The means by which these procedures work continue to be speculative. The 2007 Consensus Statement (Calkins 2007) does note two basic strategies for curing AF: those that target the pulmonary veins, and approaches that do not target the pulmonary veins. The Task Force recommended that:

  • Ablation strategies which target the PVs and/or PV antrum are the cornerstone for most AF ablation procedures.
  • If the PVs are targeted, complete electrical isolation should be the goal.
  • Careful identification of the PV ostia is mandatory to avoid ablation within the PVs.
  • If a focal trigger is identified outside a PV at the time of an AF ablation procedure, it should be targeted, if possible.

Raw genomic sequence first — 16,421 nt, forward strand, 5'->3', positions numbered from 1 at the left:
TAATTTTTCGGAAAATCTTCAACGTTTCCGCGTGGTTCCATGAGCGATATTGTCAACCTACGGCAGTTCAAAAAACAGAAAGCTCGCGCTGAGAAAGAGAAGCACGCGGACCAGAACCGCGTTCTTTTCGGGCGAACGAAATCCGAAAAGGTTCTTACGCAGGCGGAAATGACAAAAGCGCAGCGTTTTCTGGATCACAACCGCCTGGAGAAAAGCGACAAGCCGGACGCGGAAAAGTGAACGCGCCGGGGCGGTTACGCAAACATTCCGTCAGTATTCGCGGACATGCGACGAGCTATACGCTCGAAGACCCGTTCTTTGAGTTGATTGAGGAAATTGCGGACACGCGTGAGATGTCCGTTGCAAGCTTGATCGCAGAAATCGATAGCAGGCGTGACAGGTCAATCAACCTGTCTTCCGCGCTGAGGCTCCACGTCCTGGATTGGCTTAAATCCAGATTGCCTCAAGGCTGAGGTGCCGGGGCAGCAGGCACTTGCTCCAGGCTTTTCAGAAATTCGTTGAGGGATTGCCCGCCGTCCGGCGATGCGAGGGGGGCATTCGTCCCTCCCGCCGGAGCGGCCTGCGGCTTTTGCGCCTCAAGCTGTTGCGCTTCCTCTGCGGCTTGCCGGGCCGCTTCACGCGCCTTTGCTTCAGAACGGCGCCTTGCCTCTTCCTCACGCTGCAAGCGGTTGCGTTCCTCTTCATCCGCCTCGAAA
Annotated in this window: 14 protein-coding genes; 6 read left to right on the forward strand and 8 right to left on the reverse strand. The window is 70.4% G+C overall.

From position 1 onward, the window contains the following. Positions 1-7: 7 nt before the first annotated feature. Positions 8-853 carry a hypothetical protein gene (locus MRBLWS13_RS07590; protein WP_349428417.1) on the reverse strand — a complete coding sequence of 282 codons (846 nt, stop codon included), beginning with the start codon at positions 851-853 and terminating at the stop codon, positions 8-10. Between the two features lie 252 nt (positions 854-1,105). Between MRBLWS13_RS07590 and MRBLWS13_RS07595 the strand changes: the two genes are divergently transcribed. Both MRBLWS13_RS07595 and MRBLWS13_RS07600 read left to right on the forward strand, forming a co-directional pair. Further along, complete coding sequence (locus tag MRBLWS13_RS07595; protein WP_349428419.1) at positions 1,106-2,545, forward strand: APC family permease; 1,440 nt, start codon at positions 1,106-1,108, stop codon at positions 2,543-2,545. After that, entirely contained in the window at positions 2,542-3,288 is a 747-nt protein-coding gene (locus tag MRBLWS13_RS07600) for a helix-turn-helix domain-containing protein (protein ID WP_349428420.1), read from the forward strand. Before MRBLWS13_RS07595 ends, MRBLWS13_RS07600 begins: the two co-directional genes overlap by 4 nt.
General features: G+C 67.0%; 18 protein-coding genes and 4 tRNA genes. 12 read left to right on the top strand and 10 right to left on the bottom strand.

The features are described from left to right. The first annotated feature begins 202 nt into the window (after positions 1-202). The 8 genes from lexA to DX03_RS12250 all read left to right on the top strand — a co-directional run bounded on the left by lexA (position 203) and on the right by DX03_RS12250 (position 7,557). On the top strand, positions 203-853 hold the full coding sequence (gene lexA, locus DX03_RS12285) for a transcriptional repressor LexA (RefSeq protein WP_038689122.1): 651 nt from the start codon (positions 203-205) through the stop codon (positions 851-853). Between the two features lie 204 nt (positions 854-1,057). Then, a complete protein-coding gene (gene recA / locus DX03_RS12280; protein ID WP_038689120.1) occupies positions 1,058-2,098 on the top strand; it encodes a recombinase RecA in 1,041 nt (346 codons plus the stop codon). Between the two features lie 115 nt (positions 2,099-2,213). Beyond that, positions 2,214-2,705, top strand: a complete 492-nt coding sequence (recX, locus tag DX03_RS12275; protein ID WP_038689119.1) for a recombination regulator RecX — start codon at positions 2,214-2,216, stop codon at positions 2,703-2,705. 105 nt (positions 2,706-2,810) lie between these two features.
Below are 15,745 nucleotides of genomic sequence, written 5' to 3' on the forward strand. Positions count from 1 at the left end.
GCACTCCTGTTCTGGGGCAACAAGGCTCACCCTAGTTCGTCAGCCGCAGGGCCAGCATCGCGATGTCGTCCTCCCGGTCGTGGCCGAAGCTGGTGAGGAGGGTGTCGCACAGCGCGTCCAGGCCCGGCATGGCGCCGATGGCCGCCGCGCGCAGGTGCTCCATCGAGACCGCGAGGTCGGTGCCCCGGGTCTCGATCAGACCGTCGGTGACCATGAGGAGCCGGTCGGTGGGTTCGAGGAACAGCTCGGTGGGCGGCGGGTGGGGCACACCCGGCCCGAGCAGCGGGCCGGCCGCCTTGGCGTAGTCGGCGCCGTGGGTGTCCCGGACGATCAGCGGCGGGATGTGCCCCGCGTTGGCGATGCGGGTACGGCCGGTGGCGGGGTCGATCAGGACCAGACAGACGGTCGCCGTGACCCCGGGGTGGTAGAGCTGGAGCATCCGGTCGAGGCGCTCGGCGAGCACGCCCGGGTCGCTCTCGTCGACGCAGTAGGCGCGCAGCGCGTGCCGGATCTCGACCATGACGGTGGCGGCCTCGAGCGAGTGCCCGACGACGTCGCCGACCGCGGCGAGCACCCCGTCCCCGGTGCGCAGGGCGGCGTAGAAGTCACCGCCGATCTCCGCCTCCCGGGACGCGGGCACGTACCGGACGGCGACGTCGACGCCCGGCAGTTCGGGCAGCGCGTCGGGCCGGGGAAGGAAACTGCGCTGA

• If additional linear lesions are applied, line completeness should be demonstrated by mapping or pacing maneuvers.
  • Ablation of the cavotricuspid isthmus is recommended only in patients with a history of typical atrial flutter or inducible cavotricuspid isthmus dependent atrial flutter.
  • If patients with longstanding persistent AF are approached, ostial PV isolation alone may not be sufficient.

Regarding approaches that do not target the pulmonary veins, they discuss Complex Fractionated Atrial Electrograms (CFAE) and ablation of the Ganglionated Plexi (GP).